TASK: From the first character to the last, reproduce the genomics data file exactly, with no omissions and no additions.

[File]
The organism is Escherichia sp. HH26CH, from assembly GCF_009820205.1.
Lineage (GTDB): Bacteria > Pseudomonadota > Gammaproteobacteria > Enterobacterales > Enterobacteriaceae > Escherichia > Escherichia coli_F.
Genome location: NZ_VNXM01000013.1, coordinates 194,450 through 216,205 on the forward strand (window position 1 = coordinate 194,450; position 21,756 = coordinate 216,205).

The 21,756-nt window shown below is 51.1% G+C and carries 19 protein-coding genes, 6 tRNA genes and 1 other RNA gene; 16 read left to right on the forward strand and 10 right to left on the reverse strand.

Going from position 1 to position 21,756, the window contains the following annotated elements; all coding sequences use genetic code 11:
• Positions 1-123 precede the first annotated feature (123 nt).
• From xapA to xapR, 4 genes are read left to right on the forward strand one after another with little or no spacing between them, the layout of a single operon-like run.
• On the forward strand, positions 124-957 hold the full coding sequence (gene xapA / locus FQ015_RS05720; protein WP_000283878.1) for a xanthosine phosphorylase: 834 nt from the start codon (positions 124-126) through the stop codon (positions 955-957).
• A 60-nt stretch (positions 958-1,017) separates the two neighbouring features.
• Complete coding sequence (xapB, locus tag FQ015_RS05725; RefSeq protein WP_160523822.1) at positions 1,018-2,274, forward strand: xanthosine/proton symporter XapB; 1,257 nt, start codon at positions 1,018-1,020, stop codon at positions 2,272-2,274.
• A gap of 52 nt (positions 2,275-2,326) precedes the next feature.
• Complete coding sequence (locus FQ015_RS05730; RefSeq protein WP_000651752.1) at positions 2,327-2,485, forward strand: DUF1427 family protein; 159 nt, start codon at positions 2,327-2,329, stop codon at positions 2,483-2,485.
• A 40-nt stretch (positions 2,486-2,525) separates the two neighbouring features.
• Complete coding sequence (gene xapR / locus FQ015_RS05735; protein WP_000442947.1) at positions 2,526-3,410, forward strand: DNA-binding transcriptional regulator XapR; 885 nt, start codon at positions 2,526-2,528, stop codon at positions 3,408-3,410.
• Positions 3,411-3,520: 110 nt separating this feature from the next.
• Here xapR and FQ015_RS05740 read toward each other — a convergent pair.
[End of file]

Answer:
The organism is Escherichia sp. HH26CH, from assembly GCF_009820205.1.
Lineage (GTDB): Bacteria > Pseudomonadota > Gammaproteobacteria > Enterobacterales > Enterobacteriaceae > Escherichia > Escherichia coli_F.
Genome location: NZ_VNXM01000013.1, coordinates 194,450 through 216,205 on the forward strand (window position 1 = coordinate 194,450; position 21,756 = coordinate 216,205).

The 21,756-nt window shown below is 51.1% G+C and carries 19 protein-coding genes, 6 tRNA genes and 1 other RNA gene; 16 read left to right on the forward strand and 10 right to left on the reverse strand.

Going from position 1 to position 21,756, the window contains the following annotated elements; all coding sequences use genetic code 11:
• Positions 1-123 precede the first annotated feature (123 nt).
• From xapA to xapR, 4 genes are read left to right on the forward strand one after another with little or no spacing between them, the layout of a single operon-like run.
• On the forward strand, positions 124-957 hold the full coding sequence (gene xapA / locus FQ015_RS05720; protein WP_000283878.1) for a xanthosine phosphorylase: 834 nt from the start codon (positions 124-126) through the stop codon (positions 955-957).
• A 60-nt stretch (positions 958-1,017) separates the two neighbouring features.
• Complete coding sequence (xapB, locus tag FQ015_RS05725; RefSeq protein WP_160523822.1) at positions 1,018-2,274, forward strand: xanthosine/proton symporter XapB; 1,257 nt, start codon at positions 1,018-1,020, stop codon at positions 2,272-2,274.
• A gap of 52 nt (positions 2,275-2,326) precedes the next feature.
• Complete coding sequence (locus FQ015_RS05730; RefSeq protein WP_000651752.1) at positions 2,327-2,485, forward strand: DUF1427 family protein; 159 nt, start codon at positions 2,327-2,329, stop codon at positions 2,483-2,485.
• A 40-nt stretch (positions 2,486-2,525) separates the two neighbouring features.
• Complete coding sequence (gene xapR / locus FQ015_RS05735; protein WP_000442947.1) at positions 2,526-3,410, forward strand: DNA-binding transcriptional regulator XapR; 885 nt, start codon at positions 2,526-2,528, stop codon at positions 3,408-3,410.
• Positions 3,411-3,520: 110 nt separating this feature from the next.
• Here xapR and FQ015_RS05740 read toward each other — a convergent pair.